Faber: Oil, Commodities to Decline Further Near-Term

Macro investor Marc Faber, a commodities bull until the spring of this year, says that commodities have further to fall. From Bloomberg:

Oil will likely drop further in the next three to six months, according to investor Marc Faber, who reiterated his forecast that the second half of 2008 won’t be “favorable” for commodities.

The decline in crude, which today slid to a five-month low, is a “symptom” of economic slowdowns in the U.S. and Europe, Faber, who forecast the so-called Black Monday crash in 1987….

“In the U.S., if statistics were compiled properly, the economy would be in recession. Same in Europe,” said Faber, 62. “Oil coming down is a symptom of economic weakness.”….

Faber said he favors shares of AMR Corp., American Airlines’ parent company, even if the air carrier is “disastrous.” The stock’s 54 percent slump in 2007 and this year’s 26 percent slide makes AMR appealing, he said.

The publisher of the “Gloom, Boom and Doom Report” newsletter also said investors expecting a “strong stock market” in Thailand will be disappointed…..

“People simply have to understand Thailand is essentially a political mess,” he said. “The economy is not very dynamic and it will continue to kind of move ahead slowly. These people looking for a strong stock market, I think that will be misplaced.”

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  1. Dean

    That is only part of what Marc Faber says. Keep in mind that his main critisim is that he gets the trend right but the timing wrong.

  2. Anonymous

    Faber has nailed it across the board the past couple of years, starting with naming names in the subprime lender sector just in front of the crash there.
    He has been uncanny, both in trend and timing over this period.
    It has paid to follow his advice, take my word for it.
    (I subscribe to his letter).

    Anyone scared off by the Gloom, Doom name is being superficial.

  3. Mickslam

    H was also right about the stock market crash timing. I think he started shorting a few months early, but used supply/demand analysis to determine there was going to be lots of supply starting in January.

    Faber is really good overall. Note that as a macro guy he tends to be what I call a long gamma trader/analyst – he tries to predict home runs rather than collect money consistently.

  4. mxq

    Diesel demand from china was likely behind the demand increase during the past 9 months or so.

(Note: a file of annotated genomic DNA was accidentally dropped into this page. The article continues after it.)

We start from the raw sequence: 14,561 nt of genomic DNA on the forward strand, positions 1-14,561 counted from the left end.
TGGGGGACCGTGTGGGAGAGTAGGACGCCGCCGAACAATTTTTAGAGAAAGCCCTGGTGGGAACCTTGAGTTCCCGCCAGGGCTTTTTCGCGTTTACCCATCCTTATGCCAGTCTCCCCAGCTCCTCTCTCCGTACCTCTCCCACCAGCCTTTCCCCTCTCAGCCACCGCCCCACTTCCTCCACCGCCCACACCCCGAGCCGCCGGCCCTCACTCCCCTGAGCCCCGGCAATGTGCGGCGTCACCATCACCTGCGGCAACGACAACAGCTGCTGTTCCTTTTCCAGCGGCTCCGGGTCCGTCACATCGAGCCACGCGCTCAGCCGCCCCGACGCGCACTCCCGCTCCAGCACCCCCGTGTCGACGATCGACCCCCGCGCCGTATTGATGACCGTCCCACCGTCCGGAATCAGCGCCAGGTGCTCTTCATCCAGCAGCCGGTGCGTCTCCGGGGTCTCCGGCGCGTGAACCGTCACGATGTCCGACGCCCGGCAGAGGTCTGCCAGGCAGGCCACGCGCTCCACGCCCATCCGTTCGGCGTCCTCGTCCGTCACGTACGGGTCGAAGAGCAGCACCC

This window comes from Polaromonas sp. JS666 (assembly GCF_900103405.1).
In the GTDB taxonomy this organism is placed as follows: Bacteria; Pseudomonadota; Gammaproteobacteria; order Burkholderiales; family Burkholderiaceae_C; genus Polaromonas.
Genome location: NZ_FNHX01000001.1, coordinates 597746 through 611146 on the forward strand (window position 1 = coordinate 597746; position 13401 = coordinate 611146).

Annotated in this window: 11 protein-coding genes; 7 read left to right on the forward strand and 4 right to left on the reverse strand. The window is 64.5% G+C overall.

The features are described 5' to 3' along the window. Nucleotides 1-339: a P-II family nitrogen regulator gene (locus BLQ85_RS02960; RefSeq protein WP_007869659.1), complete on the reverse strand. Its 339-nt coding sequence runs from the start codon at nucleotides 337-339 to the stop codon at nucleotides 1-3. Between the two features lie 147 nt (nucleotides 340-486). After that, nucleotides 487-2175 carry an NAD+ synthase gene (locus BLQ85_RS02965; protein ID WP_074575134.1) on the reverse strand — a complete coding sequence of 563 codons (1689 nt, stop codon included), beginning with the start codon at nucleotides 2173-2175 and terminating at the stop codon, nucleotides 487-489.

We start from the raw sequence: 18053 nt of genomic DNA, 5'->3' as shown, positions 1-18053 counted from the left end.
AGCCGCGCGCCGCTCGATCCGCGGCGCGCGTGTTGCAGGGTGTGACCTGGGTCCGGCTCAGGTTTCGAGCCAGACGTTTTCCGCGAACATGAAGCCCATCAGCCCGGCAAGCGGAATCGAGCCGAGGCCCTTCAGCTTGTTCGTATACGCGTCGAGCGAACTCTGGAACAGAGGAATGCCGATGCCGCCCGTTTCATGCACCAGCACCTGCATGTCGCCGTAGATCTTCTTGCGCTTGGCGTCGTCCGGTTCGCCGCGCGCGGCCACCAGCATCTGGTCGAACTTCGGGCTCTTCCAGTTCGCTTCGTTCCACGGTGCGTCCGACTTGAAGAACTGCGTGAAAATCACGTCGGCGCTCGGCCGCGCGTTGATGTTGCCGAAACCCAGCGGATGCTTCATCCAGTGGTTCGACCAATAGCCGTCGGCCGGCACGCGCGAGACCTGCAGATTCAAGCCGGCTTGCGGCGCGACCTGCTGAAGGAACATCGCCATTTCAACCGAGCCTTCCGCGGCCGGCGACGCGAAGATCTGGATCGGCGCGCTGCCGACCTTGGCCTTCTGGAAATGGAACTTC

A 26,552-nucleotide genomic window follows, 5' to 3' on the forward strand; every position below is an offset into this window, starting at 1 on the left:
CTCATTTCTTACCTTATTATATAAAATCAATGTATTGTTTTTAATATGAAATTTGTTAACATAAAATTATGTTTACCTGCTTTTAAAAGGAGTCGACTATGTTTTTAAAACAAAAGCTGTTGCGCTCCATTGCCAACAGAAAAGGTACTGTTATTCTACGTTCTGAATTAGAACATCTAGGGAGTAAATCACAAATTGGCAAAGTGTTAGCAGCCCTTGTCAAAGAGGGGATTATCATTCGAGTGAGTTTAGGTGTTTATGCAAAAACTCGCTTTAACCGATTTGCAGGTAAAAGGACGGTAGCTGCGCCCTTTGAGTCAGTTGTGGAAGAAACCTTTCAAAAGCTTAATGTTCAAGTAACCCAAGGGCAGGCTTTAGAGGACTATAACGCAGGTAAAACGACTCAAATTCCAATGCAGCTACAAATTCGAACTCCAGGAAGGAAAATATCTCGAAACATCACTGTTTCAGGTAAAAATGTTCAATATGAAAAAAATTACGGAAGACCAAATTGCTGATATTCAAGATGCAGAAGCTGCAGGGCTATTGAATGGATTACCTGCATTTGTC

A lot of this had to do with China’s petrol buying spree ahead of the olympics, as they have admitted this themselves (here’s a good chart that correlates pretty well w/ oils stratospheric run). Of course, the effect on prices was exacerbated…rather than mitigated…b/c specs outnumber real players by a large multiple (see page 22).

    Nevertheless, assuming China’s demand reverts to a pre-olymipic runup (no pun)…is $75bbl so hard to imagine?

  5. Jesse

    He left himself a lot of ‘wiggle room’ in the Bloomberg interview this morning.

    He said that he is not sure whether this is a “short term or long term peak in commodities” that we have just seen.

    Don’t they all.

  6. Dean

    To: Ano holding Marc Faber is high esteem. So am I. My point is that you can not cherry pick selective statements from Marc Faber, rather you have to examine his total position.

    For those who are already subscribers you already know that his last newsletter went out circa August 20th and his next one is expected September 7th-8th.

    My personal observation was that Faber changed his position somewhat (imperceptible to some) and I can not conclude as to his current frame of mind until I read his September 8th pronouncement (following his trip to Syria of all places).

  7. Juan

    Perhaps the multi-year run up in oil and most other commodities should be seen as a symptom of financial excess and herding behaviour rather than strictly or even predominately real economy related. In which case, ‘oil coming down’ can also be seen as ‘a symptom of [financial] weakness’ (crisis) exacerbated by synchronizing global recession.

    If this is the case, which I believe it is, crude can fall well below $75, whatever takes place w/China demand.

  8. James

    I agree. There is a lot of risk in commodities right now. I cant stress how badly they could meltdown. Everyone has been able to hide in the weak dollar long commodity trades for the last five years.

  9. ndk

    Ospraie fund just went under. I’ll go out on a limb and guess this will be near the end of this downturn.

    Like I said, squeezed out the leveraged shorts on the top; the leveraged longs are getting crushed now.

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